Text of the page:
According to eating disorder charity Beat, there are approximately 1.25 million people in the UK living with an eating disorder – and around 5%1 have ARFID. As part of National Eating Disorders Awareness Week (26 February – 3 March 2024), we asked several members to shine a light on one of the largely unknown and misdiagnosed eating disorders, ARFID (avoidant restrictive food intake disorder).

What is ARFID?

As one of the lesser-known eating disorders, ARFID is categorised by the avoidance and restriction of foods or whole food groups.

“Many people often go undiagnosed with ARFID due to it being a lesser-known eating disorder, and many of my patients have been called 'picky eaters' throughout their lives,” says eating disorder specialist, Ruth Micallef. “But ARFID can cause distress, fear, and anxiety around food, as well as vitamin deficiencies, malnutrition, a disinterest in food, and even choking on food.”

Three types of ARFID

Accredited therapist and BACP member Susie Pinchin says that ARFID can be categorised into three types: avoidant, aversive, and restrictive. Although these reasons can overlap in an individual - they “don't need to have just one type”, says Susie.

“Some people with ARFID will avoid foods related to sensory functions such as colours, smells, or how the food feels and its texture. For example, they may find it difficult to eat anything green so, of course, this can rule out many vegetables. Smells can also be an issue due to an association they put with that food, and an example of texture avoidance could be the softness of some fruits.

“Others will avoid certain foods because they associate them with an unpleasant reaction such as being sick or choking - a fear has been built up with that association or thought.

“And some people just have very little interest in food or a very small appetite so food and eating are low on their priorities - they may just forget to eat or just not feel like it, this is categorised as restriction.”

 Why does ARFID develop?

Senior accredited member Dee Johnson says that AFRID can develop at any age and at any weight – and it is not always obvious why.

Ruth adds that there are many reasons why ARFID might develop, but two of the most common are as a coping mechanism for trauma and sensory overstimulation - which is why ARFID is often aligned with autism.

Susie agrees and says ARFID may also develop because the individual is dealing with anxiety, medical conditions or neurodiversity - but she shares that “sometimes this isn’t the case”. 

“It can often start in children and young people when they are 'picky eaters' and this develops into AFRID,” explains Susie. “Some picky eaters become healthy eaters with no issues.” Unlike anorexia nervosa, it doesn’t develop as a concern about body shape or in order to lose weight.

The difference between picky eating and ARFID

Although often mistaken for picky eating, there are some important differences to be aware of.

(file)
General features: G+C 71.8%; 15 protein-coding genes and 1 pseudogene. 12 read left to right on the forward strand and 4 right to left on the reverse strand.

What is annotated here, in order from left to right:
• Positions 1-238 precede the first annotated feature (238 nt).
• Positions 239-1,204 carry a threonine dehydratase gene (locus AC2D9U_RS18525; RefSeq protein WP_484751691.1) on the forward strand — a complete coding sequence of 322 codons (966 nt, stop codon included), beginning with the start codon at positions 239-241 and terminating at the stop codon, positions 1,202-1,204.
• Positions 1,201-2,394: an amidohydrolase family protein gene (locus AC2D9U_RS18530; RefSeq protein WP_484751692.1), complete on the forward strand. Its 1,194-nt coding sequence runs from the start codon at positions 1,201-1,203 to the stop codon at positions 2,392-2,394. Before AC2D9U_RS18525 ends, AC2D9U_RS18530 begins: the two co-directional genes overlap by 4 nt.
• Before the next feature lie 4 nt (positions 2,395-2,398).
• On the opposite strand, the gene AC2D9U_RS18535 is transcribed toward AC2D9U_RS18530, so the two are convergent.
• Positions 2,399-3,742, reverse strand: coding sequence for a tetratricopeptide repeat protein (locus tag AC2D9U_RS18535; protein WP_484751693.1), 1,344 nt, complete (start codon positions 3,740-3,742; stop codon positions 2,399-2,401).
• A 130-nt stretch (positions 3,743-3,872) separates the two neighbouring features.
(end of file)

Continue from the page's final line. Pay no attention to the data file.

“The main difference between ARFID and picky eating is that someone experiencing ARFID will find their life impacted by their eating disorder,” says Ruth.

“They may find it embarrassing or stressful to eat out in public, have an extremely limited number of 'safe' foods they can eat, and experience both psychological and physical side effects from their eating disorder.”

Accredited therapist and member Daniel Mills Da-Bell says that ARFID can look very different in each individual, and it can be ‘tricky to spot’ because of the many varying reasons or factors leading to it.

“You may notice somebody's emotional and psychological wellbeing or presence deteriorating, and perhaps their physical health,” says Dan. “Although weight loss isn't a key diagnosable feature, you may notice weight loss alongside anxiety, poor emotional wellbeing, low mood, and being socially distant - these things in combination might alert you to a problem.”


Ruth claims that due to the stigma, misunderstanding, and often, poor media representation of a broader range of autism, women and girls continue to go sorely under-diagnosed with autism. And this has a knock-on effect of women and girls being underdiagnosed with ARFID.

“I support a staggering number of my own female identifying patients and clients (with ARFID) through a successful autism diagnosis,” says Ruth.

Dee adds that as ARFID is also a very isolating condition which affects self-confidence, relationships, and social interactions - as well as exacerbating anxieties and mood imbalances – ARFID can sometimes be mistaken for another issue.

How to seek help for ARFID

Ruth says that if you suspect that you may have ARFID, it’s important you reach out to a loved one, your GP, or a registered professional who specialises in eating disorders. And if you suspect a loved one may be suffering from ARFID, she encourages people to reach out to them with compassion.

“ARFID is a very serious eating disorder which can have significant consequences if left unsupported,” says Ruth.

How therapy can help

“Sadly, treatment for ARFID is still not in the NICE guidelines,” says Ruth. “Still, a combination of therapy from a registered professional and dietic support can help you successfully begin your recovery journey. In some cases, support from speech and language therapy and a diagnosis and support for autism can also be hugely beneficial.

Daniel adds that therapy can help in a number of ways, but it's important to find a therapist or service specialising in eating disorders.

“Therapy can help different symptoms such as anxiety or low mood, as well as really help to shift and change behaviours before looking for further support for the underlying causes or any other emotional difficulties experienced,” he explains.

To find a registered therapist to support you with an eating disorder, visit our therapists directory.





[1] Hay, 2017